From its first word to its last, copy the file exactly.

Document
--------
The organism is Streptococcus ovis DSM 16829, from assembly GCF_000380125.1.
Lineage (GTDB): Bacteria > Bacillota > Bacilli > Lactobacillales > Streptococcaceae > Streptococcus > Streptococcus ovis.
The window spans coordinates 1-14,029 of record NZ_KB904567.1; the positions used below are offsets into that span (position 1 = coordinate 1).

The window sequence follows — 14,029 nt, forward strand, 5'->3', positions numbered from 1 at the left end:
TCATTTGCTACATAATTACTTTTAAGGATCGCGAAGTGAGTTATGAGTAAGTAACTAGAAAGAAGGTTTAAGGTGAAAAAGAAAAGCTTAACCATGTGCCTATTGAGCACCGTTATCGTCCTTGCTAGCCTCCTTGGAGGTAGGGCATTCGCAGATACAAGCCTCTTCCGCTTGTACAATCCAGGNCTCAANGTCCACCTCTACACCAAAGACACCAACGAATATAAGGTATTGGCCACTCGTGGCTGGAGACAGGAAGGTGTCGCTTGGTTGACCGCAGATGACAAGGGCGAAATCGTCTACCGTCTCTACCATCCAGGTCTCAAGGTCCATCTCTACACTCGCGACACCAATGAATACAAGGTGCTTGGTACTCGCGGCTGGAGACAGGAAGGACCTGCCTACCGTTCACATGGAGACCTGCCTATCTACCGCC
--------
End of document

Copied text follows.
The organism is Streptococcus ovis DSM 16829, from assembly GCF_000380125.1.
Lineage (GTDB): Bacteria > Bacillota > Bacilli > Lactobacillales > Streptococcaceae > Streptococcus > Streptococcus ovis.
The window spans coordinates 1-14,029 of record NZ_KB904567.1; the positions used below are offsets into that span (position 1 = coordinate 1).

The window sequence follows — 14,029 nt, forward strand, 5'->3', positions numbered from 1 at the left end:
TCATTTGCTACATAATTACTTTTAAGGATCGCGAAGTGAGTTATGAGTAAGTAACTAGAAAGAAGGTTTAAGGTGAAAAAGAAAAGCTTAACCATGTGCCTATTGAGCACCGTTATCGTCCTTGCTAGCCTCCTTGGAGGTAGGGCATTCGCAGATACAAGCCTCTTCCGCTTGTACAATCCAGGNCTCAANGTCCACCTCTACACCAAAGACACCAACGAATATAAGGTATTGGCCACTCGTGGCTGGAGACAGGAAGGTGTCGCTTGGTTGACCGCAGATGACAAGGGCGAAATCGTCTACCGTCTCTACCATCCAGGTCTCAAGGTCCATCTCTACACTCGCGACACCAATGAATACAAGGTGCTTGGTACTCGCGGCTGGAGACAGGAAGGACCTGCCTACCGTTCACATGGAGACCTGCCTATCTACCGCC